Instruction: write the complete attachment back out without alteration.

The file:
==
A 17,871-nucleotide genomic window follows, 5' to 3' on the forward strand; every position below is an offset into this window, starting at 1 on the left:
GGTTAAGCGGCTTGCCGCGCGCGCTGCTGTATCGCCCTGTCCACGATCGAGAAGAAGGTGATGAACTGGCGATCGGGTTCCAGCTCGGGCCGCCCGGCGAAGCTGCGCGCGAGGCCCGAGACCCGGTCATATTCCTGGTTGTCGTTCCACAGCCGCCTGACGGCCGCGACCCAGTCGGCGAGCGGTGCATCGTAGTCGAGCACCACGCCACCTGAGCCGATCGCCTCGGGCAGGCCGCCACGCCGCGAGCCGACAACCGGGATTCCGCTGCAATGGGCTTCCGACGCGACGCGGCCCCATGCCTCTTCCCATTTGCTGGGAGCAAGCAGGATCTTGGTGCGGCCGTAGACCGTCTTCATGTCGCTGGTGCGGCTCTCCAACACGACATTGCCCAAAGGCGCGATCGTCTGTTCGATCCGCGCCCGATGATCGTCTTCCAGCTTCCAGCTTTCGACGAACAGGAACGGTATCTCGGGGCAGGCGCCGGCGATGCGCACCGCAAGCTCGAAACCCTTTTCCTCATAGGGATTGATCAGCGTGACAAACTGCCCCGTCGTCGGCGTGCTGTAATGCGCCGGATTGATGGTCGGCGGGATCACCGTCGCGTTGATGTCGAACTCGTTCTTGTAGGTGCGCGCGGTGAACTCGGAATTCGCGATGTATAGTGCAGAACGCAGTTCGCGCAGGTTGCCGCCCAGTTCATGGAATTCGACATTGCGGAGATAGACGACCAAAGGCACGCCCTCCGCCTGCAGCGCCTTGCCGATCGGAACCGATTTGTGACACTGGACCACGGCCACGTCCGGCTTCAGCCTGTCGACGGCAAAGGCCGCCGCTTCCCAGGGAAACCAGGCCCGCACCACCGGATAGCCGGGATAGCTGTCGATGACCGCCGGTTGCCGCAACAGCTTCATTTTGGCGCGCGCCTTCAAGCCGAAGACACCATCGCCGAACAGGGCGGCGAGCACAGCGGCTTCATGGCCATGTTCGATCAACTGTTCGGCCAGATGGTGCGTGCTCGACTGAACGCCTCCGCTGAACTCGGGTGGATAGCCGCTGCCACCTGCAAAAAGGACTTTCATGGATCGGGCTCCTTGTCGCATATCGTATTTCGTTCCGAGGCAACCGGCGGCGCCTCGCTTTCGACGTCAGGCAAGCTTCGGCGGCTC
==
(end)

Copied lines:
A 17,871-nucleotide genomic window follows, 5' to 3' on the forward strand; every position below is an offset into this window, starting at 1 on the left:
GGTTAAGCGGCTTGCCGCGCGCGCTGCTGTATCGCCCTGTCCACGATCGAGAAGAAGGTGATGAACTGGCGATCGGGTTCCAGCTCGGGCCGCCCGGCGAAGCTGCGCGCGAGGCCCGAGACCCGGTCATATTCCTGGTTGTCGTTCCACAGCCGCCTGACGGCCGCGACCCAGTCGGCGAGCGGTGCATCGTAGTCGAGCACCACGCCACCTGAGCCGATCGCCTCGGGCAGGCCGCCACGCCGCGAGCCGACAACCGGGATTCCGCTGCAATGGGCTTCCGACGCGACGCGGCCCCATGCCTCTTCCCATTTGCTGGGAGCAAGCAGGATCTTGGTGCGGCCGTAGACCGTCTTCATGTCGCTGGTGCGGCTCTCCAACACGACATTGCCCAAAGGCGCGATCGTCTGTTCGATCCGCGCCCGATGATCGTCTTCCAGCTTCCAGCTTTCGACGAACAGGAACGGTATCTCGGGGCAGGCGCCGGCGATGCGCACCGCAAGCTCGAAACCCTTTTCCTCATAGGGATTGATCAGCGTGACAAACTGCCCCGTCGTCGGCGTGCTGTAATGCGCCGGATTGATGGTCGGCGGGATCACCGTCGCGTTGATGTCGAACTCGTTCTTGTAGGTGCGCGCGGTGAACTCGGAATTCGCGATGTATAGTGCAGAACGCAGTTCGCGCAGGTTGCCGCCCAGTTCATGGAATTCGACATTGCGGAGATAGACGACCAAAGGCACGCCCTCCGCCTGCAGCGCCTTGCCGATCGGAACCGATTTGTGACACTGGACCACGGCCACGTCCGGCTTCAGCCTGTCGACGGCAAAGGCCGCCGCTTCCCAGGGAAACCAGGCCCGCACCACCGGATAGCCGGGATAGCTGTCGATGACCGCCGGTTGCCGCAACAGCTTCATTTTGGCGCGCGCCTTCAAGCCGAAGACACCATCGCCGAACAGGGCGGCGAGCACAGCGGCTTCATGGCCATGTTCGATCAACTGTTCGGCCAGATGGTGCGTGCTCGACTGAACGCCTCCGCTGAACTCGGGTGGATAGCCGCTGCCACCTGCAAAAAGGACTTTCATGGATCGGGCTCCTTGTCGCATATCGTATTTCGTTCCGAGGCAACCGGCGGCGCCTCGCTTTCGACGTCAGGCAAGCTTCGGCGGCTC